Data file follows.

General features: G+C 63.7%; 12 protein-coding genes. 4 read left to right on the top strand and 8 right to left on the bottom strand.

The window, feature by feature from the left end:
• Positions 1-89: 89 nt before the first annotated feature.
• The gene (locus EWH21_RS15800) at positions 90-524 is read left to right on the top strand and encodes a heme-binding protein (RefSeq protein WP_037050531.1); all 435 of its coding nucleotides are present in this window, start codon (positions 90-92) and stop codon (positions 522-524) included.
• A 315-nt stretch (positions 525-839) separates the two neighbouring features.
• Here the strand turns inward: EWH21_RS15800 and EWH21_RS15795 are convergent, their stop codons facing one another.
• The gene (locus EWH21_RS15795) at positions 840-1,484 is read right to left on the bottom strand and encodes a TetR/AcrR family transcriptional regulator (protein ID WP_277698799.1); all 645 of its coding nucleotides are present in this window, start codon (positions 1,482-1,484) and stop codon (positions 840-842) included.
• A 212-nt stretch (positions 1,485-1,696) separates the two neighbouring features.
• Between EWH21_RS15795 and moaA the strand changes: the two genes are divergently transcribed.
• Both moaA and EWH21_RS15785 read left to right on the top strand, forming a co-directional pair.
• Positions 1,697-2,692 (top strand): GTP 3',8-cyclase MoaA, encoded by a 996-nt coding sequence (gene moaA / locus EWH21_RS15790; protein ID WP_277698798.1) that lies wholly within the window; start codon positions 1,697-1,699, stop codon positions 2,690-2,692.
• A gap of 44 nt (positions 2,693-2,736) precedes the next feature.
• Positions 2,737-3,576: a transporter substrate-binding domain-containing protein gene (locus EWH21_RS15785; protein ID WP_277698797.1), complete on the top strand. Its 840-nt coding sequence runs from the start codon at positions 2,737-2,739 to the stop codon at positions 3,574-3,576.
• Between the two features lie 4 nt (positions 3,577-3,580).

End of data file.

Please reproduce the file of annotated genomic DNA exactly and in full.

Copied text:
General features: G+C 63.7%; 12 protein-coding genes. 4 read left to right on the top strand and 8 right to left on the bottom strand.

The window, feature by feature from the left end:
• Positions 1-89: 89 nt before the first annotated feature.
• The gene (locus EWH21_RS15800) at positions 90-524 is read left to right on the top strand and encodes a heme-binding protein (RefSeq protein WP_037050531.1); all 435 of its coding nucleotides are present in this window, start codon (positions 90-92) and stop codon (positions 522-524) included.
• A 315-nt stretch (positions 525-839) separates the two neighbouring features.
• Here the strand turns inward: EWH21_RS15800 and EWH21_RS15795 are convergent, their stop codons facing one another.
• The gene (locus EWH21_RS15795) at positions 840-1,484 is read right to left on the bottom strand and encodes a TetR/AcrR family transcriptional regulator (protein ID WP_277698799.1); all 645 of its coding nucleotides are present in this window, start codon (positions 1,482-1,484) and stop codon (positions 840-842) included.
• A 212-nt stretch (positions 1,485-1,696) separates the two neighbouring features.
• Between EWH21_RS15795 and moaA the strand changes: the two genes are divergently transcribed.
• Both moaA and EWH21_RS15785 read left to right on the top strand, forming a co-directional pair.
• Positions 1,697-2,692 (top strand): GTP 3',8-cyclase MoaA, encoded by a 996-nt coding sequence (gene moaA / locus EWH21_RS15790; protein ID WP_277698798.1) that lies wholly within the window; start codon positions 1,697-1,699, stop codon positions 2,690-2,692.
• A gap of 44 nt (positions 2,693-2,736) precedes the next feature.
• Positions 2,737-3,576: a transporter substrate-binding domain-containing protein gene (locus EWH21_RS15785; protein ID WP_277698797.1), complete on the top strand. Its 840-nt coding sequence runs from the start codon at positions 2,737-2,739 to the stop codon at positions 3,574-3,576.
• Between the two features lie 4 nt (positions 3,577-3,580).